Apprentice Winner Loses Constructive Dismissal Claim

August 19, 2013

Apprentice Winner Loses Constructive Dismissal Claim

Stella English, a former winner of the TV programme ‘The Apprentice’, has lost her Employment Tribunal (ET) claim for unfair constructive dismissal, contrary to Section 95 of the Employment Rights Act 1996, against businessman Lord Sugar (English v Amshold Group Limited).

Ms English was one of two finalists of series six of the TV show, the winner’s prize being a 12-month contract of employment in one of Lord Sugar’s businesses. Although filming concluded in November 2009, the series was not shown until autumn 2010. The successful candidate was not notified until just before the final episode in the series was aired. During the interim period, both the finalists were offered a temporary contract of employment with one of Lord Sugar’s companies. Ms English went to work at Viglen, an IT company with 200 employees that is part of the Amshold Group. Viglen sells PCs to schools and was underperforming. Ms English was tasked with addressing and correcting specific issues. All seemed to be going well, although Ms English later complained of the treatment she received and told the ET that when she commenced work at Viglen, the managing director had told her, “Welcome to the real world, there is no job.” He denied having said this, however.

In December 2010, Ms English was told that she had won the contest and confirmed during TV interviews that she would be working at Viglen. She signed a new contract of employment and commenced work under it in January 2011. There was no indication that Ms English had any complaints as she had not raised any matters of concern with her manager or with Lord Sugar.

In May 2011, Ms English resigned, giving no clear reason for doing so. Concerned at the effect her early resignation would have on the credibility of The Apprentice, Lord Sugar arranged for her to be seconded to YouView Television Limited, which is not part of his Amshold Group but of which he was at that time non-executive chairman. Ms English signed a new contract in June 2011 and Amshold Group continued to pay her £100,000 per annum salary.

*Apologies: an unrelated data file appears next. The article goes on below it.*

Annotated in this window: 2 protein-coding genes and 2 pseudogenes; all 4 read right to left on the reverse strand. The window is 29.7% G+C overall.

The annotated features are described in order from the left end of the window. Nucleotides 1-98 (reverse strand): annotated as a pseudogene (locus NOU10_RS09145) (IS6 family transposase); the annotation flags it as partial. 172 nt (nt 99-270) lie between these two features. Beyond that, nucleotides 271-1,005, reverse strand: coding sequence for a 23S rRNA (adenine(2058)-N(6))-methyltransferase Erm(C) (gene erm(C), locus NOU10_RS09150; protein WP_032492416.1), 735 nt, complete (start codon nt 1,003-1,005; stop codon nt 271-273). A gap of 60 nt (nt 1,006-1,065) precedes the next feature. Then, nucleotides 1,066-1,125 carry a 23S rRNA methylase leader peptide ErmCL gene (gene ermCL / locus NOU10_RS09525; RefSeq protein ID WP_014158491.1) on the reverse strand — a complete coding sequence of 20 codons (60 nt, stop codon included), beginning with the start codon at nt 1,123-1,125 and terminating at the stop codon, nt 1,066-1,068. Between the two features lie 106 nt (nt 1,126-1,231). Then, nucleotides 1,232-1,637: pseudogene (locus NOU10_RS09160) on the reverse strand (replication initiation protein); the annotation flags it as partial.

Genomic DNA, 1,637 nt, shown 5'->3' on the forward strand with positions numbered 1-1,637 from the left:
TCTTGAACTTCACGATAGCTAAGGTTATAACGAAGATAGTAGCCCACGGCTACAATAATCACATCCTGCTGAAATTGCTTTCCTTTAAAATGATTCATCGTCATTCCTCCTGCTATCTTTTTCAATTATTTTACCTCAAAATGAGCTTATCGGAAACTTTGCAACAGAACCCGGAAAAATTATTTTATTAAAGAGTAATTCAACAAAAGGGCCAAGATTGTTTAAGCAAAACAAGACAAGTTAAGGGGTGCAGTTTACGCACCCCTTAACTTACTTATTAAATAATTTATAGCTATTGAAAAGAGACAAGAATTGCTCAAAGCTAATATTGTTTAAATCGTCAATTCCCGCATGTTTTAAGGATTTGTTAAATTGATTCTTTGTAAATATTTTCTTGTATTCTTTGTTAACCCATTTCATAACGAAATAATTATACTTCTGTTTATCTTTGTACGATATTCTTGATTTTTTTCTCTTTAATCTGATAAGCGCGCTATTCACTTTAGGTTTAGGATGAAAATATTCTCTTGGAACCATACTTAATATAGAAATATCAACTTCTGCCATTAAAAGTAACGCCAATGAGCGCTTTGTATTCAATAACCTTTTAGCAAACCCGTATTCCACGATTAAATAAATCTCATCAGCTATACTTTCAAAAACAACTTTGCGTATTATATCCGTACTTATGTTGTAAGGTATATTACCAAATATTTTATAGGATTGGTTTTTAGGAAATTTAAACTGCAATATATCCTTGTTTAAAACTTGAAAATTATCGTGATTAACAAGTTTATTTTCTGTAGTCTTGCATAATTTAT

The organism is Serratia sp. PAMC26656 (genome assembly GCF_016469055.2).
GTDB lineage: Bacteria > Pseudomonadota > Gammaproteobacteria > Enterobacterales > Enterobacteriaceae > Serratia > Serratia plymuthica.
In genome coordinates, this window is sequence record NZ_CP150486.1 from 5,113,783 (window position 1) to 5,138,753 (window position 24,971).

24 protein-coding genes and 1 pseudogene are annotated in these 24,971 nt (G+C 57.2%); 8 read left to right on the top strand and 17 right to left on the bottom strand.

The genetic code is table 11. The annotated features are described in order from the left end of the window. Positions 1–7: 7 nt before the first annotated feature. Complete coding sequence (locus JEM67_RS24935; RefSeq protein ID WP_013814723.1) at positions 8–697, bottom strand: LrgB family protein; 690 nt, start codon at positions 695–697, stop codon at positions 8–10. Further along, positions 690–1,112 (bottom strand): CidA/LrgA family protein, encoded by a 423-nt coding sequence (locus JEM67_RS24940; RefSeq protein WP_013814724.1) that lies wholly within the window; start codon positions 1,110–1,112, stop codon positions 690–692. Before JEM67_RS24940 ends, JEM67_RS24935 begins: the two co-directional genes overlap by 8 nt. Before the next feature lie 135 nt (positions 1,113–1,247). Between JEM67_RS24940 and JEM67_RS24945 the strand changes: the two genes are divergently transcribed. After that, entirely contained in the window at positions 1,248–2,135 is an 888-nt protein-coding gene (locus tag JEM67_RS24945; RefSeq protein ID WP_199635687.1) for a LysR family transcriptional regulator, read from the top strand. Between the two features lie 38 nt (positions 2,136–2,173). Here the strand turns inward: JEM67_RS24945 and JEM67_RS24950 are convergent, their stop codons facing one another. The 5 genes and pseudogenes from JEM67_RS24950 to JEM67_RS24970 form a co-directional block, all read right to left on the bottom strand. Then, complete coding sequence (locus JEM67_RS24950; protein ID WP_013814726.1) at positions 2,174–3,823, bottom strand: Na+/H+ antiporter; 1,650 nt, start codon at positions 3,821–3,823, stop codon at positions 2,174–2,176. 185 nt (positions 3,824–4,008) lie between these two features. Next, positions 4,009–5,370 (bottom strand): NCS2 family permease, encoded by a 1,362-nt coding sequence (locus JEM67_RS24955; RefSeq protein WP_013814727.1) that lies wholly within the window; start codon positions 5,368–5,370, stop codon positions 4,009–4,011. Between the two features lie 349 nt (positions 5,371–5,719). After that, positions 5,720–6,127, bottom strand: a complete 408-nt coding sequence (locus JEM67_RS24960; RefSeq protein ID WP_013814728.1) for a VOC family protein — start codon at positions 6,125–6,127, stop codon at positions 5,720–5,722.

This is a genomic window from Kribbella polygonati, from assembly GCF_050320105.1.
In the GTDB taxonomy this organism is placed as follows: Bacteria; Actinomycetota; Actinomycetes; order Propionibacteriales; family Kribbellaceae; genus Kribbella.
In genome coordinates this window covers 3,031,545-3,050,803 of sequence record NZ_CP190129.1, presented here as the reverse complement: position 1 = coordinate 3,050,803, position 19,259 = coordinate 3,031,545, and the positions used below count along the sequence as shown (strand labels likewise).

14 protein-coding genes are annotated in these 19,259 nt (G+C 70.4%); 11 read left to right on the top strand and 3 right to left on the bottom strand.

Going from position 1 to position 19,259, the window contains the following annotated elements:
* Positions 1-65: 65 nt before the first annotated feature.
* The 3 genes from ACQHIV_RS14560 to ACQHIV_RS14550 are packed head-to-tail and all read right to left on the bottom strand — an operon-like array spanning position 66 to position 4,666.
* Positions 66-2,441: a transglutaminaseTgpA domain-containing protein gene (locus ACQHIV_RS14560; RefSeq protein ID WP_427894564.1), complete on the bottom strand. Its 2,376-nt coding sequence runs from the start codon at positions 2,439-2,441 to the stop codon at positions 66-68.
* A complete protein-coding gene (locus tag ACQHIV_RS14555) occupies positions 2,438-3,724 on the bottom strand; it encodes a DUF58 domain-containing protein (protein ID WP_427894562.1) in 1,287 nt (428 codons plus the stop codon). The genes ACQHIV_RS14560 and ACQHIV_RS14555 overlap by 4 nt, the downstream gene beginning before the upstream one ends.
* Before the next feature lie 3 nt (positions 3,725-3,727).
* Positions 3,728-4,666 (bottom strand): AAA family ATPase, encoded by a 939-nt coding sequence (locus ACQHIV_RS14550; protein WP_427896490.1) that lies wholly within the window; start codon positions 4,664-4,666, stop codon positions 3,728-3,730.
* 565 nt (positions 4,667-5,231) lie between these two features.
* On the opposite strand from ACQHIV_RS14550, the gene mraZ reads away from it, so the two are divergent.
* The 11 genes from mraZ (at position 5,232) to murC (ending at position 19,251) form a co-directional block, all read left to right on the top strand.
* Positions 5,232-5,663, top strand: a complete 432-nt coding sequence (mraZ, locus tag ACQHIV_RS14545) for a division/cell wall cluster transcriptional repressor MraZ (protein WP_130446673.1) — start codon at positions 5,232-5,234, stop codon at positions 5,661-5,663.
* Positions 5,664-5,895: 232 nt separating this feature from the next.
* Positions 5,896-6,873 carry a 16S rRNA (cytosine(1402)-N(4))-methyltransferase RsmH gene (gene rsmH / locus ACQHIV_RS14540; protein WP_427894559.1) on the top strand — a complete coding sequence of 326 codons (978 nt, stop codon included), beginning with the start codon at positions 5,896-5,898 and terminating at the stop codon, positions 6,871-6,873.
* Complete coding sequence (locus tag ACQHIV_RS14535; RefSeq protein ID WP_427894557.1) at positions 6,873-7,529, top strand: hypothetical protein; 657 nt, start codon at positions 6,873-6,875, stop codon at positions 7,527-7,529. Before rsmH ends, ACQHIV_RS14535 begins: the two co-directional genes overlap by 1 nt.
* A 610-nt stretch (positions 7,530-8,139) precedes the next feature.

Ms English told Lord Sugar that she was happy at YouView, but her contract with his company ended at the end of December and YouView had no budget for staff other than independent contractors. She claimed that at a meeting between herself and Lord Sugar in September 2011, he had stated in no uncertain terms that he was unconcerned about her position, whereas Lord Sugar claimed that he was referring to his lack of concern over what was said in the media. Ms English argued that his conduct showed that her relationship with him was a ‘sham’ and was such that she was entitled to terminate her contract and claim constructive dismissal.

The ET rejected Ms English’s claims. There was no doubt that she knew what she had won and what she would be doing during her 12-month contract. The ET rejected her claims that she was given demeaning work or was marginalised during the time she was at Viglen. Nor was there evidence of unfair treatment. She had entered into a fresh contract to work at Viglen after the conduct she later claimed had occurred during the period she worked there prior to being declared the series’ winner. She then entered into a contract with YouView in June 2011. The ET found that the conduct complained of either did not occur or could not objectively be considered to have destroyed or seriously damaged trust and confidence in the employment relationship.

In the ET’s view, this was ‘a claim which should never have been brought’.